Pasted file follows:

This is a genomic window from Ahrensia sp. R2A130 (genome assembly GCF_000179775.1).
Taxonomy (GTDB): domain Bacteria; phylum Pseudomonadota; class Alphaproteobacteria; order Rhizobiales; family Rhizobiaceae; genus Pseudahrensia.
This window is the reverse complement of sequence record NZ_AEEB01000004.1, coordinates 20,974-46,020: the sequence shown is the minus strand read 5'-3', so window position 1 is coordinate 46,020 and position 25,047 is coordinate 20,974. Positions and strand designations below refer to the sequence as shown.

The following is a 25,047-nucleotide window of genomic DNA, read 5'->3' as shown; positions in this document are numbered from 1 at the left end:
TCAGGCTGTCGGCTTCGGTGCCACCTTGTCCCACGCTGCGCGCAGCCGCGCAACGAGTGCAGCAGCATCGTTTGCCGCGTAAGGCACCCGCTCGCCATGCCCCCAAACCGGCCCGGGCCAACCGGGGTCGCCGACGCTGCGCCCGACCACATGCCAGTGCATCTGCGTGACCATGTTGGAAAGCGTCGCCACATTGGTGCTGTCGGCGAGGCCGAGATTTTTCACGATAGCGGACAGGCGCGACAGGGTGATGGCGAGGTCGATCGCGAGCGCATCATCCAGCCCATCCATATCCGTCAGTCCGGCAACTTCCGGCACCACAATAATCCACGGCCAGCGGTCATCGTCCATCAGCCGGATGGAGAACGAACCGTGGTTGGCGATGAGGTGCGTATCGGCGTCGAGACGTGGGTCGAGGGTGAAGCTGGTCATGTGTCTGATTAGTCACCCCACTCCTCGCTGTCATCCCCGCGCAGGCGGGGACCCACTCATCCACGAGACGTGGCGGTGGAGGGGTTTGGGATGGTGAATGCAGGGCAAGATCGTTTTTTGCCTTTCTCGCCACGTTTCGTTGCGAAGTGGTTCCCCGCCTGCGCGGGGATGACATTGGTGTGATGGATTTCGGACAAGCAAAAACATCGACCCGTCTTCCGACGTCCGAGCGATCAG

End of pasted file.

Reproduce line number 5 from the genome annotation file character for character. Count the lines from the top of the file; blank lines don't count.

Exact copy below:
TCAGGCTGTCGGCTTCGGTGCCACCTTGTCCCACGCTGCGCGCAGCCGCGCAACGAGTGCAGCAGCATCGTTTGCCGCGTAAGGCACCCGCTCGCCATGCCCCCAAACCGGCCCGGGCCAACCGGGGTCGCCGACGCTGCGCCCGACCACATGCCAGTGCATCTGCGTGACCATGTTGGAAAGCGTCGCCACATTGGTGCTGTCGGCGAGGCCGAGATTTTTCACGATAGCGGACAGGCGCGACAGGGTGATGGCGAGGTCGATCGCGAGCGCATCATCCAGCCCATCCATATCCGTCAGTCCGGCAACTTCCGGCACCACAATAATCCACGGCCAGCGGTCATCGTCCATCAGCCGGATGGAGAACGAACCGTGGTTGGCGATGAGGTGCGTATCGGCGTCGAGACGTGGGTCGAGGGTGAAGCTGGTCATGTGTCTGATTAGTCACCCCACTCCTCGCTGTCATCCCCGCGCAGGCGGGGACCCACTCATCCACGAGACGTGGCGGTGGAGGGGTTTGGGATGGTGAATGCAGGGCAAGATCGTTTTTTGCCTTTCTCGCCACGTTTCGTTGCGAAGTGGTTCCCCGCCTGCGCGGGGATGACATTGGTGTGATGGATTTCGGACAAGCAAAAACATCGACCCGTCTTCCGACGTCCGAGCGATCAG